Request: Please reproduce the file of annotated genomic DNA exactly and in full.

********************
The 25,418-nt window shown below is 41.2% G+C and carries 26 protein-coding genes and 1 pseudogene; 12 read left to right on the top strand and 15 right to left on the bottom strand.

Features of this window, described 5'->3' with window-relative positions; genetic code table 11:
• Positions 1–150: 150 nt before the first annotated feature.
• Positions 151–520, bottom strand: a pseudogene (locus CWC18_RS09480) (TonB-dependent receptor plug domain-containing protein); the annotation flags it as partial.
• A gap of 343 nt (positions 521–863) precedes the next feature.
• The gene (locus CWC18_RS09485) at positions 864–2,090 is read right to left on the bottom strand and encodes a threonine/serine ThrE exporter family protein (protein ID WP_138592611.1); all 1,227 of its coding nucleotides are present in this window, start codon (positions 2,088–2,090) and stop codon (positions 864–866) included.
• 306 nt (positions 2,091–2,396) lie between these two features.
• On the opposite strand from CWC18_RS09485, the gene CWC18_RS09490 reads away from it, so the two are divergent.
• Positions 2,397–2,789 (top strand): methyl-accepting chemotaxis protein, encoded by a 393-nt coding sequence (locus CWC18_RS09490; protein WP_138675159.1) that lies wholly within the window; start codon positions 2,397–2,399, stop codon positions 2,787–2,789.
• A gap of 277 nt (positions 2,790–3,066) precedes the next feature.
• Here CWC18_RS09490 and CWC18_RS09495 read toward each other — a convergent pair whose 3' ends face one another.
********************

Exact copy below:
The 25,418-nt window shown below is 41.2% G+C and carries 26 protein-coding genes and 1 pseudogene; 12 read left to right on the top strand and 15 right to left on the bottom strand.

Features of this window, described 5'->3' with window-relative positions; genetic code table 11:
• Positions 1–150: 150 nt before the first annotated feature.
• Positions 151–520, bottom strand: a pseudogene (locus CWC18_RS09480) (TonB-dependent receptor plug domain-containing protein); the annotation flags it as partial.
• A gap of 343 nt (positions 521–863) precedes the next feature.
• The gene (locus CWC18_RS09485) at positions 864–2,090 is read right to left on the bottom strand and encodes a threonine/serine ThrE exporter family protein (protein ID WP_138592611.1); all 1,227 of its coding nucleotides are present in this window, start codon (positions 2,088–2,090) and stop codon (positions 864–866) included.
• 306 nt (positions 2,091–2,396) lie between these two features.
• On the opposite strand from CWC18_RS09485, the gene CWC18_RS09490 reads away from it, so the two are divergent.
• Positions 2,397–2,789 (top strand): methyl-accepting chemotaxis protein, encoded by a 393-nt coding sequence (locus CWC18_RS09490; protein WP_138675159.1) that lies wholly within the window; start codon positions 2,397–2,399, stop codon positions 2,787–2,789.
• A gap of 277 nt (positions 2,790–3,066) precedes the next feature.
• Here CWC18_RS09490 and CWC18_RS09495 read toward each other — a convergent pair whose 3' ends face one another.